Cherry Tree
December 24 - Merry Christmas!


Sound Art
December 18  - Gruenrekorder is a German label for field recording, soundscapes and sound art. One of their recent releases is a lavishly designed booklet and CD with the title TENTACLES  by Christiane Prehn and Wolfgang Meyer alias KG Augenstern: "The artist group Augenstern have lived and worked on the ship Anuschka for many years. In July 2014 the MS Anuschka left Berlin in the direction of Paris before reaching their final destination in the south of France in November 2014. On the way, the crew examined numerous bridges, spanning rivers and canals. Using tentacles installed on board to scratch the bridges, the ship turned into a sensitive, perceiving and sounding laboratory interacting with the territory. Each of the bridges passed has its personal soundprofile, created by its shape, its practical use and its way of construction."


Cherry Tree
December 10 - Morning sun / moist with dew / smoking tree.


December 5 - The Way of the 88 Temples - Journeys on the Shikoku Pilgrimage by Robert C. Sibley: "After Tanak-san’s lesson I began to see things just a bit differently. Whatever I looked at with conscious intention - trees and temples, sea and sky - stood out in sharp distinction from the surrounding background. Ordinary things - a child’s tricycle in a driveway, three oranges in a roadside shrine, the wind rippling on the water in a rice field, green spring wheat - shimmered with an aura of significance. But it wasn’t only my sense of sight that became more acute. In sound, smell, and texture - the crunch of gravel, the whiff of a barnyard, the smoothness of a bamboo stalk - my senses buzzed like wires humming with electricity. I felt as though I’d reached a kind of psychic plateau that left me feeling both deeply contented and, at the same time, strangely excited. Everything was clear and intense yet also peaceful and qiet."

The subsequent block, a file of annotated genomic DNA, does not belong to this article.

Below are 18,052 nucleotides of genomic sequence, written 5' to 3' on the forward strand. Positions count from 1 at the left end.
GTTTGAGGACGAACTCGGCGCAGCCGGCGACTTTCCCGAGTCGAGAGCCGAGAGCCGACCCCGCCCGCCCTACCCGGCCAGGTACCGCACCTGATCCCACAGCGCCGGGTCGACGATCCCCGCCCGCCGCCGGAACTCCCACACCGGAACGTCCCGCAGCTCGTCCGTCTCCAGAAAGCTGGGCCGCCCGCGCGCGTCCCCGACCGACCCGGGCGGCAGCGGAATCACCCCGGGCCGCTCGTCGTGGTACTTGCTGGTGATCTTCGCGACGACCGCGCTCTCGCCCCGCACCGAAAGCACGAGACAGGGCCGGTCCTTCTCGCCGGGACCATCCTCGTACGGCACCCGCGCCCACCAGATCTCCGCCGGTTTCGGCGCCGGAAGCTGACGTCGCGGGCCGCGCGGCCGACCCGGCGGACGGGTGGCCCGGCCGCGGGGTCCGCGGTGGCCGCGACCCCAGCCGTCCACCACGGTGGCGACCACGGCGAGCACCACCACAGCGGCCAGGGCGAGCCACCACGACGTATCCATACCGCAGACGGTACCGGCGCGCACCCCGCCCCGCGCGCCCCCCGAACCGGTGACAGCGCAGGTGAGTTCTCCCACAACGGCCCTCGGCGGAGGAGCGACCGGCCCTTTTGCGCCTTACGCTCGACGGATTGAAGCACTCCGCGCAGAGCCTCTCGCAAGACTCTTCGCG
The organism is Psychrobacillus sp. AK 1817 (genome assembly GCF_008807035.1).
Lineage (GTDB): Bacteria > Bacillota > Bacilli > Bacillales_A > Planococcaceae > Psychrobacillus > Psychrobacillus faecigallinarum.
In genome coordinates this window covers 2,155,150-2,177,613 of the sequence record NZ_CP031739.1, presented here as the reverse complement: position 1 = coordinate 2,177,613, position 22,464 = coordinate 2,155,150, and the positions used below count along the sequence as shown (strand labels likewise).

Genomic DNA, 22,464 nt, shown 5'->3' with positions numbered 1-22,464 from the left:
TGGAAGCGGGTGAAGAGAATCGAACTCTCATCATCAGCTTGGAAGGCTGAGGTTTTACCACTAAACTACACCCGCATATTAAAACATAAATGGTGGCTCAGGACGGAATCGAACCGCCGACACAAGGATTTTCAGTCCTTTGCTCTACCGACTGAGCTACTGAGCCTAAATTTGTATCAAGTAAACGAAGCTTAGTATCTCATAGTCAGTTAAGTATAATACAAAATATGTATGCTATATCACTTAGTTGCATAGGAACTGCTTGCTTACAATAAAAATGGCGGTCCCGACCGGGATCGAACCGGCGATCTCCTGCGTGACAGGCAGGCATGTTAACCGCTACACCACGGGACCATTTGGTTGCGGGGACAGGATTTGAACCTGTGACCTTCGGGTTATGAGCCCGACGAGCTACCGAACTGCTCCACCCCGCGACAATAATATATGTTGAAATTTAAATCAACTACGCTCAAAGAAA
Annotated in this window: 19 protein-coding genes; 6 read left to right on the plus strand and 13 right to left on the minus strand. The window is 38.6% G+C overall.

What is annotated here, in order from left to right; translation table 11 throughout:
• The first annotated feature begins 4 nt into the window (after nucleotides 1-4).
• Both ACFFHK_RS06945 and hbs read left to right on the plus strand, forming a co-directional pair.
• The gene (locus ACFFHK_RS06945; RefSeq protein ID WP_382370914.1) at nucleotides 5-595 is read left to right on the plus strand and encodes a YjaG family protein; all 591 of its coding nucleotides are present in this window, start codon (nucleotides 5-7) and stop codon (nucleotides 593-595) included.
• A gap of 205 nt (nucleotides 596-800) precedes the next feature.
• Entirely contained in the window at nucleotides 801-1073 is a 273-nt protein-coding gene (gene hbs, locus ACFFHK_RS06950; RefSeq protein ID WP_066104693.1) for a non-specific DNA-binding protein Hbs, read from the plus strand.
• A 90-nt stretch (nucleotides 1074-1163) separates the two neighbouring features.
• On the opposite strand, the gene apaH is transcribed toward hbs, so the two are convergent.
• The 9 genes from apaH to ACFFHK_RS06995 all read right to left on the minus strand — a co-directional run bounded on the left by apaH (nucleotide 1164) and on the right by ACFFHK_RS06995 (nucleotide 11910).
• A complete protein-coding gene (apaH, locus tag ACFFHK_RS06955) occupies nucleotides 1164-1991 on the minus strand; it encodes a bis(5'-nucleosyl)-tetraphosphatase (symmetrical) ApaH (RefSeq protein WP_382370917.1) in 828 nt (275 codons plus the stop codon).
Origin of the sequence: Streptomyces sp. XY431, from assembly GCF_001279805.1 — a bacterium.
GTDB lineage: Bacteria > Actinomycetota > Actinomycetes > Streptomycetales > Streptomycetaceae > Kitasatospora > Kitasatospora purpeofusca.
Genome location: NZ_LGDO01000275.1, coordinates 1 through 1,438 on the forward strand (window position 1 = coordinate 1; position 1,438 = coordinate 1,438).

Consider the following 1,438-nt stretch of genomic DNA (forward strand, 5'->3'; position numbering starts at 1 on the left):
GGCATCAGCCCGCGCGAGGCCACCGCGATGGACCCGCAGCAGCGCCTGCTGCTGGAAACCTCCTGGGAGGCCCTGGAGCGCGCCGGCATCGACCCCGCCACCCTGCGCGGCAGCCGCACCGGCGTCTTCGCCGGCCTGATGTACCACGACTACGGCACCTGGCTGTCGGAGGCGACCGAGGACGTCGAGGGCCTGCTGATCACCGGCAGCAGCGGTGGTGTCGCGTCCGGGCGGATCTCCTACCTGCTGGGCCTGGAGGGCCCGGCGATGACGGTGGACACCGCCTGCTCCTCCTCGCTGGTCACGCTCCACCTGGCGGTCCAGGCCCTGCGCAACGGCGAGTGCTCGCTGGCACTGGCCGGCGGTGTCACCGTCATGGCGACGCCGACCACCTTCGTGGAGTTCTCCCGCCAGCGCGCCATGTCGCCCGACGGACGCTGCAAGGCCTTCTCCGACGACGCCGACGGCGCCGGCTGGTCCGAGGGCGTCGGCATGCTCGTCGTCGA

October 17 - At Museum Kunstpalast in Düsseldorf:  The Photographer Nic Tenwiggenhorn “belongs to a group of photographers from North-Rhine Westphalia that became known since the 1960s...From the early 70s, he focused on work for the art scene, shooting hundreds of pictures in artists’ studios, at openings and on other occasions. This largely unknown body of work was made parallel to his commissioned photography, in which he documented works of art for catalogues and other publications, employing the highest technical standards."”(exhibition brochure)